Increasing Dementia Capability in Asian American Communities - Little Tokyo Service Center

Increasing Dementia Capability in Asian American Communities

Increasing Dementia Capability in Asian American Communities

four people stand in front of a research presentation

From left to right: Kristy Huang-Arai, MASM, Dr. Kyong Hee Chee, Amy Phillips, MPA, and Jun Hori.

Increasing Dementia Capability in Asian Communities

by the LTSC Social Services Department

Little Tokyo Service Center staff members were in San Francisco at the end of March to present at the annual conference of the American Society on Aging, the largest association of professionals working in the field of aging. People across many disciplines from all over the United States and beyond gathered to share and discuss key issues and best practices related to older adults.

LTSC staff members Amy Phillips, MPA, Director of Program Administration and Jun Hori, Manager of Care and Support Programs were joined by Dr. Kyong Hee Chee of Texas State University and Kristy Huang-Arai, MASM of Alzheimer’s Los Angeles. They presented findings from the Alzheimer’s Disease Programs Initiative (ADPI), a three-year project funded by the Administration for Community Living that provided educational programs about Alzheimer’s Disease and related dementias (ADRD) for Asian American communities, as well as direct services for individuals living alone with and caregivers of someone with ADRD.

Kristy Huang-Arai of Alzheimer’s Los Angeles highlighted the growing need for ADRD-specific services:

“It is estimated that by 2040, the number of AAPIs with Alzheimer’s disease will almost double from 35,952 in 2019 to 69,825 in Los Angeles County. It’s important to educate the community and reduce stigma.”

Kristy Huang-Arai, MASM of Alzheimer's Los Angeles

Over 2,000 community members were served during the grant period. “This project was helpful to our community because we were able to develop tools to raise awareness about ADRD, and encourage people to seek support earlier in their journeys,” said Amy Phillips of LTSC.

“With Alzheimer’s LA, we were able to identify better ways to reach and teach community members about dementia, brain health, and home safety; translate caregiver tip sheets into Japanese, Korean and Tagalog, and update the ones in Chinese; and produce a video series featuring Chinese and Chinese American dementia caregivers and their stories. LTSC staff worked closely with individuals with ADRD and caregivers, and really got to know their needs to provide individualized support,” added Jun Hori from LTSC.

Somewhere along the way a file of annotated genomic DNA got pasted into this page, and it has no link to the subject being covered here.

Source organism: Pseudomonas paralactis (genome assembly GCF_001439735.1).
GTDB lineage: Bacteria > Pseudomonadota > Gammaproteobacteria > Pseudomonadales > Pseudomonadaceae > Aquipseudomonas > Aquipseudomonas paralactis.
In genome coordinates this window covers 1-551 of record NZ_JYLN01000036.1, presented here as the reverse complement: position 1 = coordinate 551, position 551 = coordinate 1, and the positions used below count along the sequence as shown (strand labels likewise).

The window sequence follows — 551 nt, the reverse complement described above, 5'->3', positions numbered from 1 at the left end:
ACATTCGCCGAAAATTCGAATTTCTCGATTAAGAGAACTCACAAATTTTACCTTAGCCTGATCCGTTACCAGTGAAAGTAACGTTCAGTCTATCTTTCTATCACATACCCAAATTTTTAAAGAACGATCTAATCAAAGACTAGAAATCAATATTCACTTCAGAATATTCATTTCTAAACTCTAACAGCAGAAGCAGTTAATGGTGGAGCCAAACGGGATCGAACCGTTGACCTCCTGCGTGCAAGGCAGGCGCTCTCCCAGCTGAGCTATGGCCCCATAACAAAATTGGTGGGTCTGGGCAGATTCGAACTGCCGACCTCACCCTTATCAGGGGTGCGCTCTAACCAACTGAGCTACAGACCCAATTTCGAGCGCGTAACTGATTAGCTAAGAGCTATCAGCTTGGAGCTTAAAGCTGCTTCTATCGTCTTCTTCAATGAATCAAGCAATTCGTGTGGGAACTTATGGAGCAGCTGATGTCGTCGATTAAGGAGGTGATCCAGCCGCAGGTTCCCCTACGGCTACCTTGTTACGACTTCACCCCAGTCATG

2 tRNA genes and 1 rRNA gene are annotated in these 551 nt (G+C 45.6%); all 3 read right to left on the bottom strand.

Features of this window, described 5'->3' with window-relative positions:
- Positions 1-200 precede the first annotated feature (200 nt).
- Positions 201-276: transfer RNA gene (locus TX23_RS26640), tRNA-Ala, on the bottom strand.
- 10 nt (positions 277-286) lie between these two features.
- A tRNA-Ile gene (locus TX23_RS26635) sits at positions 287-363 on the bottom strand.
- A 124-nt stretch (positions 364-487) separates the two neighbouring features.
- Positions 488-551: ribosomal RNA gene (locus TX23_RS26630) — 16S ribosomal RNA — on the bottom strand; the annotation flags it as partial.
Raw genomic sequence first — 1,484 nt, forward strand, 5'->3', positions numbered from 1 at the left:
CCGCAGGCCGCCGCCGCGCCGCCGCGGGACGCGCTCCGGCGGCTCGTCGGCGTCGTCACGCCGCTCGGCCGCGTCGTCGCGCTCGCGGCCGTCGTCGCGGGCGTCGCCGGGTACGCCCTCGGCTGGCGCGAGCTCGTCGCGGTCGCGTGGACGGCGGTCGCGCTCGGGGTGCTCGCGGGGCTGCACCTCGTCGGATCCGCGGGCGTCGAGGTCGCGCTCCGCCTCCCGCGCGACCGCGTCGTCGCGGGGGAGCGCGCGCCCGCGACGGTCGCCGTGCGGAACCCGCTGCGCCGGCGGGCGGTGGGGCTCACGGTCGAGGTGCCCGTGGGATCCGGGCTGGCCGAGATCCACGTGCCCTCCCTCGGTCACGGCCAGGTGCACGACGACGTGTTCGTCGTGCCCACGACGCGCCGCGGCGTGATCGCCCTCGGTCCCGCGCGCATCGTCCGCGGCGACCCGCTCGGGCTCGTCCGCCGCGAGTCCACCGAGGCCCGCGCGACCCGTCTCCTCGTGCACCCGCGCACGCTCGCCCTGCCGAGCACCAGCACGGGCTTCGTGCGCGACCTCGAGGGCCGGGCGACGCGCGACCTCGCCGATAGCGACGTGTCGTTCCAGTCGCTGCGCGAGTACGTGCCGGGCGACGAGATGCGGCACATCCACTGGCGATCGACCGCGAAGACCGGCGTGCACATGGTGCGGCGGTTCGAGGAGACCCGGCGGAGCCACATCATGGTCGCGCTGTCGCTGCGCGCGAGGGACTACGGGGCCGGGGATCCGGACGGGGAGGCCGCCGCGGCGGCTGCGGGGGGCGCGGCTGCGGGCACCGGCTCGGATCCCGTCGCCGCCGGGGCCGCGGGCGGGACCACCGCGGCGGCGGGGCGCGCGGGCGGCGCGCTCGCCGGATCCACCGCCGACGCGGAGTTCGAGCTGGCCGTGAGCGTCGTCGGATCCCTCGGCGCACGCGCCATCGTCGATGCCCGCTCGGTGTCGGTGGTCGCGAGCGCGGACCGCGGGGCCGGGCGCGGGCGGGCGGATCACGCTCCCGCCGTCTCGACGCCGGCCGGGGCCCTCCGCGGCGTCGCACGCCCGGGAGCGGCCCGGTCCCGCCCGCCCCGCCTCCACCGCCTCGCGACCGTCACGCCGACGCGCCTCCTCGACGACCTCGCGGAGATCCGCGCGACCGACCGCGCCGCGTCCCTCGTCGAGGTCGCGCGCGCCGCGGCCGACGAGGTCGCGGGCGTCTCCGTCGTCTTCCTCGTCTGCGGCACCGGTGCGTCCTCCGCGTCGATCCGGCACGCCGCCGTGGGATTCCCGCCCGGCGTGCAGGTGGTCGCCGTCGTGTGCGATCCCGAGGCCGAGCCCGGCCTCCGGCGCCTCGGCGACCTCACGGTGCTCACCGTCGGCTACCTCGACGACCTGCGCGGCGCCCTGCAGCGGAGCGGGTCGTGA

a woman presents at a podium while a panel of three women sit at a table listeningThe project’s significance went beyond the actual services provided – it was an opportunity to create culturally-relevant evaluation measures and gather data about what works in AAPI communities. Dr. Kyong Hee Chee, who oversaw the collection and evaluation of data, shared that, “a key outcome of this collaboration was that the levels of knowledge about dementia, behavioral changes, home safety, and brain health improved after the LTSC and Alzheimer’s LA interventions. This shows the power of in-language education for our diverse AAPI community.”

Creating accurate and relevant translations into AAPI languages can be intensive work that requires knowledge of subject-specific terminology and a deep understanding of the audience. While AI-assisted translation may speed up the process in the future, the work of community-based groups like LTSC is vital to ensure that these resources meet community needs.

Though the grant has ended, LTSC continues to provide educational presentations and facilitate support groups for caregivers. LTSC also continues to collaborate with Alzheimer’s Los Angeles as part of the API Dementia Care Network.

The team has shared materials from their presentation at the ASA conference on Google Drive. To request an educational presentation or join a support group, please contact LASA 2024 – AAPI Alz/Dementia Services, LTSC’s Social Services Department at 213-473-3035 or Also, please visit Alzheimer’s Los Angeles’s website for information about their upcoming educational programs, caregiver tip sheets in multiple languages and videos.

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